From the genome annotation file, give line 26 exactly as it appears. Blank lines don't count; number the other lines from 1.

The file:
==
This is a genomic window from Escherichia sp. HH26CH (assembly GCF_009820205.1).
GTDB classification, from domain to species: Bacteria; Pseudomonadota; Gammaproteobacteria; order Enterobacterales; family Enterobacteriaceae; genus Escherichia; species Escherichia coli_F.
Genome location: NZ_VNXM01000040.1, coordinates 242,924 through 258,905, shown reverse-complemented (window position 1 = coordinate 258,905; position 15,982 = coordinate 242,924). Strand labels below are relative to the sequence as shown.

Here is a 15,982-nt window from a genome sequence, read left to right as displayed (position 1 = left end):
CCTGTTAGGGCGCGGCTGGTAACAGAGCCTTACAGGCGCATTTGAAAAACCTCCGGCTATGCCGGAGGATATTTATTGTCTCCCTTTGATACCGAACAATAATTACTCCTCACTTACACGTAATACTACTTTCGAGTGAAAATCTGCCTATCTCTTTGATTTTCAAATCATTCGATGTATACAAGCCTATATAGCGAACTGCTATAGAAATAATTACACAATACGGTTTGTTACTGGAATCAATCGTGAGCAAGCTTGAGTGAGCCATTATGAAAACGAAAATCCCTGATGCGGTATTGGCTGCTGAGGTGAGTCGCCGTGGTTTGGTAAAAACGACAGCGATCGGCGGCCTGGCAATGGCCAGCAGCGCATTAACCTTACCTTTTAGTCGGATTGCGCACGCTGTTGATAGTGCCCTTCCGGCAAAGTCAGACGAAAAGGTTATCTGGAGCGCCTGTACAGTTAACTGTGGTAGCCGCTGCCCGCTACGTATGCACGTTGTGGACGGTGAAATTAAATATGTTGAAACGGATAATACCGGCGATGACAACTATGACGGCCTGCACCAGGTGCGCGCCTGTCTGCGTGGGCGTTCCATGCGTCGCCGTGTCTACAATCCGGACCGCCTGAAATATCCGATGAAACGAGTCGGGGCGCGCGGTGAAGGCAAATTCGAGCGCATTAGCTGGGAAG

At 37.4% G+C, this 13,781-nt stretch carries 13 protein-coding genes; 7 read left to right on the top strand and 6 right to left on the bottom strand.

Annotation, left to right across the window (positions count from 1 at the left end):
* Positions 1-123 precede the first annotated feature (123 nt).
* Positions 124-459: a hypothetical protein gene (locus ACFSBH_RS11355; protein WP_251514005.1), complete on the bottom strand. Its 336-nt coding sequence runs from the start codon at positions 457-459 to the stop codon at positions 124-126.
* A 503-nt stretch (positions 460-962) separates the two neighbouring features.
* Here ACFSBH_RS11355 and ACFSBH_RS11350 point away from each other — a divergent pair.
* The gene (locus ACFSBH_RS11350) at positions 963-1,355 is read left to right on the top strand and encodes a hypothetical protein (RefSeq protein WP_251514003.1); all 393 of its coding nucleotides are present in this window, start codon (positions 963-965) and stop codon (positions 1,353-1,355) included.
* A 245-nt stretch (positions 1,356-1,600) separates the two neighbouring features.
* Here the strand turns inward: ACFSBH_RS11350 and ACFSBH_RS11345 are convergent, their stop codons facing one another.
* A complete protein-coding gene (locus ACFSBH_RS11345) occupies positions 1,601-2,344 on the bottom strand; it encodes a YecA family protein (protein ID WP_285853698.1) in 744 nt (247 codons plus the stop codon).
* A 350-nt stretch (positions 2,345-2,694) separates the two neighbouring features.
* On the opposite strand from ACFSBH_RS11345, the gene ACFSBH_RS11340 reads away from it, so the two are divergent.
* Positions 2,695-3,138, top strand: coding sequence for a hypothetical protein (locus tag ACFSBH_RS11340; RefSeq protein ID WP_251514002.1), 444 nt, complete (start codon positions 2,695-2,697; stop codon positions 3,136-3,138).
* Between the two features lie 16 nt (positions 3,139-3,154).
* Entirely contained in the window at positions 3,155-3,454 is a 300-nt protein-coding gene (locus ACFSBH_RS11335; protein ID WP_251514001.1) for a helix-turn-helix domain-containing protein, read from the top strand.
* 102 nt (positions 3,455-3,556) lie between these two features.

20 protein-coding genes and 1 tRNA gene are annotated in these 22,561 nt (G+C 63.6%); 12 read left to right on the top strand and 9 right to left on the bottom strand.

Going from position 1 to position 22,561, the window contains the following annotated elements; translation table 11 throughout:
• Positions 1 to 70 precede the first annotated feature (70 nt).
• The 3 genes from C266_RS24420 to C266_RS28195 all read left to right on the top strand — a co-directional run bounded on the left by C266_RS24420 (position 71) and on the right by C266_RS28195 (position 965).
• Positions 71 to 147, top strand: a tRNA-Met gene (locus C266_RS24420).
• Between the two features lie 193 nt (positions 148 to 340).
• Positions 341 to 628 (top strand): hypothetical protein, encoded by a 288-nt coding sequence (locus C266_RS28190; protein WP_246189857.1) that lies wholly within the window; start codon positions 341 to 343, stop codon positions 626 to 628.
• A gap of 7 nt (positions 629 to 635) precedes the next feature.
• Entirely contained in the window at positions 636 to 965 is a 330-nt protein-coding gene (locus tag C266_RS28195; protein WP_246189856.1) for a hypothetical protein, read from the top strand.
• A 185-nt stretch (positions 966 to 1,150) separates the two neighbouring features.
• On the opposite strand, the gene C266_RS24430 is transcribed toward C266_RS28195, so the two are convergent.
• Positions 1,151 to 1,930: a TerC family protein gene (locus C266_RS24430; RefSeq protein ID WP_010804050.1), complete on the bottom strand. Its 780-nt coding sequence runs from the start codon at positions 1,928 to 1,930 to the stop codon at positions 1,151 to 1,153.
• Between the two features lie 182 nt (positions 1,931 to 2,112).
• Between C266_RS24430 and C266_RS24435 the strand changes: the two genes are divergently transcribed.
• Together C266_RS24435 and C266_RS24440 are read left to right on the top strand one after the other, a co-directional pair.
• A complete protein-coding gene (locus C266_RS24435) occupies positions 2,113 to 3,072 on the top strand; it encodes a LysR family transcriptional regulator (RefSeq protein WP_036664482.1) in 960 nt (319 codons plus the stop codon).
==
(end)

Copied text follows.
• Positions 71 to 147, top strand: a tRNA-Met gene (locus C266_RS24420).